Mystery Vibration

I?m having a vibration problem with my 2001 A6 2.7t 6-spd. It is equipped with the sports suspension option and has 104k miles on it, 50k of which I?ve added since I purchased it four years ago.

It all began in May when a serious rhythmic, speed dependent noise started emanating from the car; front driver side. I took it to one of my two favorite independent shops and they diagnosed and replaced the front lower control arms and bushings. This eliminated that problem but a couple of days later, when I had occasion to be driving at highway speeds, I noticed a (admittedly slight) speed-dependent vibration that hadn?t been there before. I took it back to them but they claimed they couldn?t even detect it and so couldn?t begin to diagnose it. ?We don?t know the car as well as you do and can?t feel anything funny, at least not to us? said the shop manager.

So I then took it to a second independent shop who was able to confirm it present at highway speeds. He examined the control arm installation and found no fault with that as well as the balance of the suspension components and instead faulted the tires (two were worn down pretty good, two still had adequate tread). Four new tires later, and three separate attempts at balancing them (including ?road-force? balancing) the vibration was still there. He even returned two of the tires on the suspicion of a defect but to no avail. He also replaced the wheel centering adapter-rings suspecting as they were old and brittle and had become compromised. I will add here that with each successive effort at working the tire issue (be that re-balancing or replacing) the problem seemed to improve slightly, finally confining itself to between 62 and 79 mph. (And actually, I haven?t yet taken it beyond these speeds). Then again, it could also just be me, desperately wanting to believe it was improving??.

Failing with the tire remedy, this second guy thought it might then need a rebuilt driveshaft assembly since the vibration didn?t seem to be ?in the steering wheel? or isolated to any specific corner, but rather was that sort of ?whole-body? vibration that (in the old days when I actually wrenched on cars) used to signal u-joint problems. He added that he found the boot around the front joint had a small tear that might have allowed debris to enter and/or grease to escape, further corroborating the possibility that it could be the culprit. However he then also added that the tear was very small and the joint and driveshaft didn?t actually seem to have been compromised; i.e., it all seemed tight and in good working order.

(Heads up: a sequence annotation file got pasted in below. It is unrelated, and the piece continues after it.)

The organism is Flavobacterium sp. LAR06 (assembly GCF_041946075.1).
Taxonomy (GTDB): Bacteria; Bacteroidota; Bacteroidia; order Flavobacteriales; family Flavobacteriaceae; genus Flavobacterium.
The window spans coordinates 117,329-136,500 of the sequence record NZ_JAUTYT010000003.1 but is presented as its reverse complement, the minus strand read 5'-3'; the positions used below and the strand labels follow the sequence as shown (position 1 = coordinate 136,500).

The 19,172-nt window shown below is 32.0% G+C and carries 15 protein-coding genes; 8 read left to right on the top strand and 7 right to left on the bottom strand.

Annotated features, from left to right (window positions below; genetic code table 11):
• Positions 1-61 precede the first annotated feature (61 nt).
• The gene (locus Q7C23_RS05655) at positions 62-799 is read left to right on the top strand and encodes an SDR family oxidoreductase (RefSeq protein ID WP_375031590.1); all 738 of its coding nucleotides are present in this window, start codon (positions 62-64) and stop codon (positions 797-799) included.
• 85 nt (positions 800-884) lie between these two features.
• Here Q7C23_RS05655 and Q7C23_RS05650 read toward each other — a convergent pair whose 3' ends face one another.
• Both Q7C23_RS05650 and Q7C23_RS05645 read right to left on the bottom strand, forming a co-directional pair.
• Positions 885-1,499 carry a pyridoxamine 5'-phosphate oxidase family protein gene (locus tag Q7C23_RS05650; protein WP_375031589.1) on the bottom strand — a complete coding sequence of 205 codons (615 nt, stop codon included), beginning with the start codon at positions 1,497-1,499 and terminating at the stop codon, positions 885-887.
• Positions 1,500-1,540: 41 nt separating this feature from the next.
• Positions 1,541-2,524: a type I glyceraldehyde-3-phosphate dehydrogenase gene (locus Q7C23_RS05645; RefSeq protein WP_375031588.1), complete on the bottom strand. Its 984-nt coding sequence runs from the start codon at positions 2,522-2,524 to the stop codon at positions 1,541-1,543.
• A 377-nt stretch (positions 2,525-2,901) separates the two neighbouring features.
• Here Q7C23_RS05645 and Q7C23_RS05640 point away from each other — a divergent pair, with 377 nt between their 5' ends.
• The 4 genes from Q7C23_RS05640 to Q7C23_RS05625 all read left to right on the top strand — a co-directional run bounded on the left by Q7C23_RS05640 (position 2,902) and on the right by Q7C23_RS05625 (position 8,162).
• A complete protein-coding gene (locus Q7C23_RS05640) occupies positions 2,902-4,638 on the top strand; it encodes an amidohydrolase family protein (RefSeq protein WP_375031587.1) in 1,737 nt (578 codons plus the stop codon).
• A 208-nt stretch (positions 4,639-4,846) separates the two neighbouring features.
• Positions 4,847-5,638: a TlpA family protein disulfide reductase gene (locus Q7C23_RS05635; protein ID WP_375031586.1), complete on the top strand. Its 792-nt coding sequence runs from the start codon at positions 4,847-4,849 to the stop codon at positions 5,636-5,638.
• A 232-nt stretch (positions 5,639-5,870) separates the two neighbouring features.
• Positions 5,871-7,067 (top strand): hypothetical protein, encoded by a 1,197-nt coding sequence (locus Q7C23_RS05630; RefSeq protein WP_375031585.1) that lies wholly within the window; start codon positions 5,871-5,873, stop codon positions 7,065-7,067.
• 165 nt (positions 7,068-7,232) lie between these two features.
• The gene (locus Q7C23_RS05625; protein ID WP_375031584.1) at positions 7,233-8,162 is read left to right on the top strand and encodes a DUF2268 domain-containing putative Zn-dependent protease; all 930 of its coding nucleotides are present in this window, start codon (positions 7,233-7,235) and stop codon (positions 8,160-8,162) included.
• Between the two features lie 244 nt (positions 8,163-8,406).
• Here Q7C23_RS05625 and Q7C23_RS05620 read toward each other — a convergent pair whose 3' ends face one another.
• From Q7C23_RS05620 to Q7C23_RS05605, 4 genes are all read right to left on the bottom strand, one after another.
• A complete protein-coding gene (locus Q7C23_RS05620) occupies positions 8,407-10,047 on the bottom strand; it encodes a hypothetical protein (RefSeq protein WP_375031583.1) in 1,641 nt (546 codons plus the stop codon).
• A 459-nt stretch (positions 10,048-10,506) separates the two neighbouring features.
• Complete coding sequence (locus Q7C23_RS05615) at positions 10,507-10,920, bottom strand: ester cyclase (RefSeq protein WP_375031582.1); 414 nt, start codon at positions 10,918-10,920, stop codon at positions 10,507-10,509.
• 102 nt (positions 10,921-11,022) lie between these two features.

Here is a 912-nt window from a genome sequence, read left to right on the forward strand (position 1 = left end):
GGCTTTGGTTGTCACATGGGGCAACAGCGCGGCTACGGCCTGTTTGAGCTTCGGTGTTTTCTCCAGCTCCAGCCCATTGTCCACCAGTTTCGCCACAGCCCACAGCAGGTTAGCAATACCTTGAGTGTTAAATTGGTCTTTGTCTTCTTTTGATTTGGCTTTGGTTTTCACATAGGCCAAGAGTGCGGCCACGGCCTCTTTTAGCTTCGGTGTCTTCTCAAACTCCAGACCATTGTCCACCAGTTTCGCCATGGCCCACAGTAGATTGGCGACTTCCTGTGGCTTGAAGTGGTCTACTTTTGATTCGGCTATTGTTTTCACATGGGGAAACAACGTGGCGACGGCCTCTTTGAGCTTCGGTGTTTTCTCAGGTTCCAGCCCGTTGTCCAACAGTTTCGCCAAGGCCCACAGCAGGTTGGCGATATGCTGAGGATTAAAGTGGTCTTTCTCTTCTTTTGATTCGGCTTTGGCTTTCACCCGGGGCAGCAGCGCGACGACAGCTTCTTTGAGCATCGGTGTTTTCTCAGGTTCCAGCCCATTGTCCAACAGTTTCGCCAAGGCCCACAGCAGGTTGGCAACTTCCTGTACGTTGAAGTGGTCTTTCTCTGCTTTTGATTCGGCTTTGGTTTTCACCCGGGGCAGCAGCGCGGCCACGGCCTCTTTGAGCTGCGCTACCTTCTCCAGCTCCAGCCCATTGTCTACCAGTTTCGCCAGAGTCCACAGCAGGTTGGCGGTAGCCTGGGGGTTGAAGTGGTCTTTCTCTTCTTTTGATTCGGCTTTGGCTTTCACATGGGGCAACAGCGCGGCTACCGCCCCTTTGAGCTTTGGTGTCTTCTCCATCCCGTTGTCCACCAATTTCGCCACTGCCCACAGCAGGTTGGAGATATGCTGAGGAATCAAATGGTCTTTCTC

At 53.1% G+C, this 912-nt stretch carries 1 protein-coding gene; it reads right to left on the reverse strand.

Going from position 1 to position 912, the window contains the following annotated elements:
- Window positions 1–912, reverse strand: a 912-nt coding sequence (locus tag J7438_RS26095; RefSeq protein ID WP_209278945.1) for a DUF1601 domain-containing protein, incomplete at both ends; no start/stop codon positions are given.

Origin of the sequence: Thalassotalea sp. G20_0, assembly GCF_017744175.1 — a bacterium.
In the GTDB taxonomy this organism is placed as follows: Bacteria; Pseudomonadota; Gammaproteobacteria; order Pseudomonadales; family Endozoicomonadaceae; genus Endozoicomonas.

Now then, the total cost to have him install a re-manufactured driveshaft assembly would set me back $900+, and with no guarantee of success. And, if it doesn?t solve the problem, the part would also not be returnable to the supplier (since it had been installed in a car). Having already replaced all four tires to no effect, and having little appetite to continue throwing good money at potentially unnecessary parts, I decided I ought to break down and take it to a full-fledged reputable Audi dealer where their ?experts?, intimate with the odd nuances that make Audis Audis, would quickly diagnose the problem, (the theory being that there could be no better authority than they, at $135/hr. of course).